Period changes

The other thing that can happen which I find really interesting is period changes. In fact, a lady just contacted me recently to say that she'd started to have very frequent periods as she was approaching the menopause.

She went to a chiropractor for a general check-up, and he told her that her hips were out of line and that was having a direct effect on her periods. And, amazingly, after some treatment where everything was put back to normal, her periods went back to normal as well.

So, as you can see, something seemingly unconnected like your posture can be a big factor in the menopause, so it's well worth checking all these things out..

Self-esteem

The other thing that can happen is that, if we start to lose our posture, if we get that little bit of a hunch at the back, it can affect the way we look.
This can affect our self-esteem and can have an effect on our confidence too.

How to maintain good posture during menopause and beyond

So, how can you maintain good posture?

Check your posture

You need to be aware of whether your posture is good or not. One of the things you can do is to stand in front of a mirror and, if you're just standing as you would normally, your palms should be facing towards your legs and your thumb should be facing forward.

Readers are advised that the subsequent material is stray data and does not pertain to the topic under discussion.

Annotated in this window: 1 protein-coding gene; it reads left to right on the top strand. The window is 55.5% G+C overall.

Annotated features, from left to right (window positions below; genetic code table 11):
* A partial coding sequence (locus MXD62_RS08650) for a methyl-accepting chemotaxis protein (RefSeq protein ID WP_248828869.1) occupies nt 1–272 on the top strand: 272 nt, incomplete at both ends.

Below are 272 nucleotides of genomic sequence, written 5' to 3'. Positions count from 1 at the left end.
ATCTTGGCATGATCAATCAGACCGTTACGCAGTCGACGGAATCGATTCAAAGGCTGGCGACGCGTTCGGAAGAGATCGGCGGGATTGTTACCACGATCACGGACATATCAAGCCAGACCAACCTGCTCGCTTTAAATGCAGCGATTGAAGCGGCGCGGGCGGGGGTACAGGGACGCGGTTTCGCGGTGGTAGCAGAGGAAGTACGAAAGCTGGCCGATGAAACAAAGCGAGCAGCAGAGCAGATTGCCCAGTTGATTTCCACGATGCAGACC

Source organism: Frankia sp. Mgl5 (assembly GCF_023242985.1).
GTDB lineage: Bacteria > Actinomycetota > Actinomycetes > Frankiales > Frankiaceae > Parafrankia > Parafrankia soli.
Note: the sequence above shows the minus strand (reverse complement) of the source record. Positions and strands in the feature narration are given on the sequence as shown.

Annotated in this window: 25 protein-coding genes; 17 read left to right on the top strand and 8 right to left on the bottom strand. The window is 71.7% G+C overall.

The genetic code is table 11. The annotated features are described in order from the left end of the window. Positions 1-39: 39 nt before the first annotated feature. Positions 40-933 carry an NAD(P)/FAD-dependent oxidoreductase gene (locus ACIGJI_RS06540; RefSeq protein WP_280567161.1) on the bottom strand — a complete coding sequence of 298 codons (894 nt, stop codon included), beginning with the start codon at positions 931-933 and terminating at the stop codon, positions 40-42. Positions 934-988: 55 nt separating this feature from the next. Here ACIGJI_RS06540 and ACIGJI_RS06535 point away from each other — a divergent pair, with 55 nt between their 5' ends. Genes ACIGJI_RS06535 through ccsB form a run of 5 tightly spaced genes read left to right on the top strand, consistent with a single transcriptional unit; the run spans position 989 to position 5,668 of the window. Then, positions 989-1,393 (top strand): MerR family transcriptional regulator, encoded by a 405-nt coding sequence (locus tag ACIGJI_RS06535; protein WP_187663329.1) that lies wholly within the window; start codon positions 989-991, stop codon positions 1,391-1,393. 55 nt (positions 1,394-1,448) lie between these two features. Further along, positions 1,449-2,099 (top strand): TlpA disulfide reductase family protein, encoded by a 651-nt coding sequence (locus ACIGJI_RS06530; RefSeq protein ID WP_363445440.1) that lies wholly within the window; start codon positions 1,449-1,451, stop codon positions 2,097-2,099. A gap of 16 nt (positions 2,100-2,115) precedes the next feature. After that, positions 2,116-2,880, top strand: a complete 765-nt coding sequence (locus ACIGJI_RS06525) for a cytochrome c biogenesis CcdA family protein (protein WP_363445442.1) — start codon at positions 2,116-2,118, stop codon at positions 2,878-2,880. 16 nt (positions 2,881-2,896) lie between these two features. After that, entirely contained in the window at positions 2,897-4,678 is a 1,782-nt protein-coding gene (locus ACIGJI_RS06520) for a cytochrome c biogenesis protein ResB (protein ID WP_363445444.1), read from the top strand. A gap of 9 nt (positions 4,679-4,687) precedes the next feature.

Watch your shoulders

Very often, if you start to slouch or if you find your shoulders or your back going, your palms will start to turn out. So that's a really good indication that things might be starting to slip, so double-check that.

If you're like me and you spend a lot of time at a desk, you should be wary of this. When I'm in the office, I usually find that I start off sitting up straight in the morning and then, towards 5 o'clock, I find I end up getting really hunched over my desk, especially if I'm doing a lot of keyboard work.

So, again, regularly check your posture when you're sitting at a desk. Take a couple of deep breaths and you can just gently roll your shoulders back and down. That can make a lot of difference as well, especially if you find that you get neckache or backache on a regular basis.

Move around

Also, make sure that you keep moving. This is part of the problem, especially when we're deskbound – our muscles and joints end up being placed in one position for an awful long time, and your joints can seize up.